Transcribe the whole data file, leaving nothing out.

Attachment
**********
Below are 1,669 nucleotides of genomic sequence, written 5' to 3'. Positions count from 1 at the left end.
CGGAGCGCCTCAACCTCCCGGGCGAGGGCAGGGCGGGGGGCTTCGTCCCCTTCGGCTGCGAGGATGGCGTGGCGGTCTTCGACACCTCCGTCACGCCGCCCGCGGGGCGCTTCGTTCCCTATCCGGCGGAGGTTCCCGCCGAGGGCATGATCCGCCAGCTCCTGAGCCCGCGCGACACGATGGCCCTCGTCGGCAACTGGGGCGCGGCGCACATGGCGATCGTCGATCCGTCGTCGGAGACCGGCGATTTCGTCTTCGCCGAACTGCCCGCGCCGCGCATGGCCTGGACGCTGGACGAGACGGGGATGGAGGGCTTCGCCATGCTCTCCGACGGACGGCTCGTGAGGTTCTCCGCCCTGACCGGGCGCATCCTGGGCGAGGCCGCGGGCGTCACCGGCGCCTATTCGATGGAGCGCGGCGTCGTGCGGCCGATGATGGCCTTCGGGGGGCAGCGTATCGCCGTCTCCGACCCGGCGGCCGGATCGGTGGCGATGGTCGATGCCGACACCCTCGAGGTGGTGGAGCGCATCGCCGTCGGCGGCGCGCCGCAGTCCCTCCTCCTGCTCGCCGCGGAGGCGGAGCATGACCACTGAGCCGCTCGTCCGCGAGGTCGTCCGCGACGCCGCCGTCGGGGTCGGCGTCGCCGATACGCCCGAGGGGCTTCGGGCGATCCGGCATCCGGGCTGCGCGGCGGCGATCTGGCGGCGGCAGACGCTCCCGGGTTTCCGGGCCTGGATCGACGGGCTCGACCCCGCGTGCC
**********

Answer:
Below are 1,669 nucleotides of genomic sequence, written 5' to 3'. Positions count from 1 at the left end.
CGGAGCGCCTCAACCTCCCGGGCGAGGGCAGGGCGGGGGGCTTCGTCCCCTTCGGCTGCGAGGATGGCGTGGCGGTCTTCGACACCTCCGTCACGCCGCCCGCGGGGCGCTTCGTTCCCTATCCGGCGGAGGTTCCCGCCGAGGGCATGATCCGCCAGCTCCTGAGCCCGCGCGACACGATGGCCCTCGTCGGCAACTGGGGCGCGGCGCACATGGCGATCGTCGATCCGTCGTCGGAGACCGGCGATTTCGTCTTCGCCGAACTGCCCGCGCCGCGCATGGCCTGGACGCTGGACGAGACGGGGATGGAGGGCTTCGCCATGCTCTCCGACGGACGGCTCGTGAGGTTCTCCGCCCTGACCGGGCGCATCCTGGGCGAGGCCGCGGGCGTCACCGGCGCCTATTCGATGGAGCGCGGCGTCGTGCGGCCGATGATGGCCTTCGGGGGGCAGCGTATCGCCGTCTCCGACCCGGCGGCCGGATCGGTGGCGATGGTCGATGCCGACACCCTCGAGGTGGTGGAGCGCATCGCCGTCGGCGGCGCGCCGCAGTCCCTCCTCCTGCTCGCCGCGGAGGCGGAGCATGACCACTGAGCCGCTCGTCCGCGAGGTCGTCCGCGACGCCGCCGTCGGGGTCGGCGTCGCCGATACGCCCGAGGGGCTTCGGGCGATCCGGCATCCGGGCTGCGCGGCGGCGATCTGGCGGCGGCAGACGCTCCCGGGTTTCCGGGCCTGGATCGACGGGCTCGACCCCGCGTGCC